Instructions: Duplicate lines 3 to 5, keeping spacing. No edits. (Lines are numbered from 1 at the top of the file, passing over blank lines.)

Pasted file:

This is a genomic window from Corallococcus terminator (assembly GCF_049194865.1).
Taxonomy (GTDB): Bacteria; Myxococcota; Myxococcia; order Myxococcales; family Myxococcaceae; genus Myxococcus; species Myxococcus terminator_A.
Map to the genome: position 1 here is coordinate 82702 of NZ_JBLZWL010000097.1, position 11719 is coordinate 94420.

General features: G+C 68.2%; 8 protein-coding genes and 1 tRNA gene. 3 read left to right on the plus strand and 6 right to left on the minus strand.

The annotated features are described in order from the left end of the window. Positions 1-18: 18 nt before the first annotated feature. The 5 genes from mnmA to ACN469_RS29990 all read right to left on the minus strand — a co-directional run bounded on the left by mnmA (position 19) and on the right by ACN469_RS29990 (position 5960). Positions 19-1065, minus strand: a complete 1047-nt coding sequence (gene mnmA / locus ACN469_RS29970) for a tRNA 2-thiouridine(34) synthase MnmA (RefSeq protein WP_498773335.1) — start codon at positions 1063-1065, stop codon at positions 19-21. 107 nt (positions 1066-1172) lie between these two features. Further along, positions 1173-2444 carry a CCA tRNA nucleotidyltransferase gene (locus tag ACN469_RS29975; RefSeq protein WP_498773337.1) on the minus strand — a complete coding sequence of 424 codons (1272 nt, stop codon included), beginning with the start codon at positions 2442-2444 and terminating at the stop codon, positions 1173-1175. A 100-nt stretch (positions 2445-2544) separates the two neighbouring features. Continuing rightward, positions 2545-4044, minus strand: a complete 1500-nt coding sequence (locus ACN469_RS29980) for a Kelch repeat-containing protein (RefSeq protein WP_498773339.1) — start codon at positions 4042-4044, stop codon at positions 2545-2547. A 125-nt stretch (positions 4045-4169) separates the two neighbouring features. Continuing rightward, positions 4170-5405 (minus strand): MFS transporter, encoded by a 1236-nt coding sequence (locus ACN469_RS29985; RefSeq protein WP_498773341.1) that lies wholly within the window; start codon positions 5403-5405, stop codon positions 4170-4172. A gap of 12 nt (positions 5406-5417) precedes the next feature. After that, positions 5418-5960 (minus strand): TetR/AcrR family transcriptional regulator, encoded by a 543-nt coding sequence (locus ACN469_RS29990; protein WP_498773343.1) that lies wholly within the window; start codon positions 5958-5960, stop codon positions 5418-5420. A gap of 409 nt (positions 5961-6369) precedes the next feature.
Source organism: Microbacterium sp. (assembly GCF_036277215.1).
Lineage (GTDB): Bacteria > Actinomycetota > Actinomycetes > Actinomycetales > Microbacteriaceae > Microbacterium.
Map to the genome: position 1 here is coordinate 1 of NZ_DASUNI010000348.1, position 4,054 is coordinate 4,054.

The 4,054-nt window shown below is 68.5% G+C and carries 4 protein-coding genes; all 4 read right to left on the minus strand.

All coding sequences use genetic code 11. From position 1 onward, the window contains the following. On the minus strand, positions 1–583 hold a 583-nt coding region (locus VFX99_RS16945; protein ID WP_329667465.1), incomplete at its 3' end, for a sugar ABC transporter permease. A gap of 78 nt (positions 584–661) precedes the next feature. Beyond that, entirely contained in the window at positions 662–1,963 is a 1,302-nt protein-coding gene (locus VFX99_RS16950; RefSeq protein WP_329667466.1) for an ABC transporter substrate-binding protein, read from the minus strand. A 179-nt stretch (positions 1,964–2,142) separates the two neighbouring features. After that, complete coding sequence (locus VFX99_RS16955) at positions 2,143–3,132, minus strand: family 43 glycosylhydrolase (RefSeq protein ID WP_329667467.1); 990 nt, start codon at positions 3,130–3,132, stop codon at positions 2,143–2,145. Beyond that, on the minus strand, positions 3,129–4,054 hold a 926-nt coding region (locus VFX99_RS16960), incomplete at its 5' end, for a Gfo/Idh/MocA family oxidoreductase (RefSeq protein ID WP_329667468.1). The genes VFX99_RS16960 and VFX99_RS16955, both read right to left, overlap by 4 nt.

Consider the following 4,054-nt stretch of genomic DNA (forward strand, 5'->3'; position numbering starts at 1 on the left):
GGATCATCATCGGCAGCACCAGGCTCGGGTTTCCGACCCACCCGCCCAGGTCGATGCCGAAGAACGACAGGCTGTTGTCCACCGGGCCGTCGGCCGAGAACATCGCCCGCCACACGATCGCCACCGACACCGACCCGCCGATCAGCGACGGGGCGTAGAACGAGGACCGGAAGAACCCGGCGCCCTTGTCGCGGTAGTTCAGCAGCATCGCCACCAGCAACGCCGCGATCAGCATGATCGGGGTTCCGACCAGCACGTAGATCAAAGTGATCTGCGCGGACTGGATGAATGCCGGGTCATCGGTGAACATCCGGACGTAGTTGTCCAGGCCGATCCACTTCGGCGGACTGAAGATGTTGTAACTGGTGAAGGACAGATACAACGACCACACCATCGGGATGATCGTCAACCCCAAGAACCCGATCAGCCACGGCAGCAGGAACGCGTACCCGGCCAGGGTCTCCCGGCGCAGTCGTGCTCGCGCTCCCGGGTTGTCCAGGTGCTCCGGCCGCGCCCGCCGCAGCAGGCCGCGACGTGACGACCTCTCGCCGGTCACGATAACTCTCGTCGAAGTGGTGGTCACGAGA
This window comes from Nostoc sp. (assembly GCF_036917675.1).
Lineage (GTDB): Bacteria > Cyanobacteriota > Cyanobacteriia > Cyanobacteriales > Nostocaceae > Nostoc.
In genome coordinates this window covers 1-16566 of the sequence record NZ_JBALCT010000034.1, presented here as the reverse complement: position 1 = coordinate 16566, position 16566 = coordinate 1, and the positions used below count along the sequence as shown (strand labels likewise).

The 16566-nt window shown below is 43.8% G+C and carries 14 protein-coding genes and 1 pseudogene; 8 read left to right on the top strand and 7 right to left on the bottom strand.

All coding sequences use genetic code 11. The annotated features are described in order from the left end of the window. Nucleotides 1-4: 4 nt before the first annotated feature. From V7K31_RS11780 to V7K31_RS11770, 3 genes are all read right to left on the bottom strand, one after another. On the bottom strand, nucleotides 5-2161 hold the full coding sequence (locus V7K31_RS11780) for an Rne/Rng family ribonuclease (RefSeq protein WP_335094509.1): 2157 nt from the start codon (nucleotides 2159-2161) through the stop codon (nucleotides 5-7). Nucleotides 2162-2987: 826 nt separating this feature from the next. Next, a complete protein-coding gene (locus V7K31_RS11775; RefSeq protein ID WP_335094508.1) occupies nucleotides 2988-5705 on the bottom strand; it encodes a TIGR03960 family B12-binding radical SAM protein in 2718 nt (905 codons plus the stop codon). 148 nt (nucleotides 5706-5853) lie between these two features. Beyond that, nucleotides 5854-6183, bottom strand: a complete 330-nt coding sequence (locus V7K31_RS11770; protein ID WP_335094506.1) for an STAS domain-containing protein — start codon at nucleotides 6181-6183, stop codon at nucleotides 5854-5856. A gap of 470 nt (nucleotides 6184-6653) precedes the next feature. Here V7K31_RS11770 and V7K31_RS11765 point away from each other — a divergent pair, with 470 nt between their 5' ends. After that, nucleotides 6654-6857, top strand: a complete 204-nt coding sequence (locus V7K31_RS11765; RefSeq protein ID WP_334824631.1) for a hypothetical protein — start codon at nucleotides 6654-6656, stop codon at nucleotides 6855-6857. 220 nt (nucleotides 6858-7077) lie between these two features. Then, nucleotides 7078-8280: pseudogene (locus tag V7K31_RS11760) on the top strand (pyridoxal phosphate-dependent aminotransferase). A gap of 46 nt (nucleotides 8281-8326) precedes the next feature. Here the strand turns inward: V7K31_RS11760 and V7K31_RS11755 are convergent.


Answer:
Map to the genome: position 1 here is coordinate 82702 of NZ_JBLZWL010000097.1, position 11719 is coordinate 94420.

General features: G+C 68.2%; 8 protein-coding genes and 1 tRNA gene. 3 read left to right on the plus strand and 6 right to left on the minus strand.

The annotated features are described in order from the left end of the window. Positions 1-18: 18 nt before the first annotated feature. The 5 genes from mnmA to ACN469_RS29990 all read right to left on the minus strand — a co-directional run bounded on the left by mnmA (position 19) and on the right by ACN469_RS29990 (position 5960). Positions 19-1065, minus strand: a complete 1047-nt coding sequence (gene mnmA / locus ACN469_RS29970) for a tRNA 2-thiouridine(34) synthase MnmA (RefSeq protein WP_498773335.1) — start codon at positions 1063-1065, stop codon at positions 19-21. 107 nt (positions 1066-1172) lie between these two features. Further along, positions 1173-2444 carry a CCA tRNA nucleotidyltransferase gene (locus tag ACN469_RS29975; RefSeq protein WP_498773337.1) on the minus strand — a complete coding sequence of 424 codons (1272 nt, stop codon included), beginning with the start codon at positions 2442-2444 and terminating at the stop codon, positions 1173-1175. A 100-nt stretch (positions 2445-2544) separates the two neighbouring features. Continuing rightward, positions 2545-4044, minus strand: a complete 1500-nt coding sequence (locus ACN469_RS29980) for a Kelch repeat-containing protein (RefSeq protein WP_498773339.1) — start codon at positions 4042-4044, stop codon at positions 2545-2547. A 125-nt stretch (positions 4045-4169) separates the two neighbouring features. Continuing rightward, positions 4170-5405 (minus strand): MFS transporter, encoded by a 1236-nt coding sequence (locus ACN469_RS29985; RefSeq protein WP_498773341.1) that lies wholly within the window; start codon positions 5403-5405, stop codon positions 4170-4172. A gap of 12 nt (positions 5406-5417) precedes the next feature. After that, positions 5418-5960 (minus strand): TetR/AcrR family transcriptional regulator, encoded by a 543-nt coding sequence (locus ACN469_RS29990; protein WP_498773343.1) that lies wholly within the window; start codon positions 5958-5960, stop codon positions 5418-5420. A gap of 409 nt (positions 5961-6369) precedes the next feature.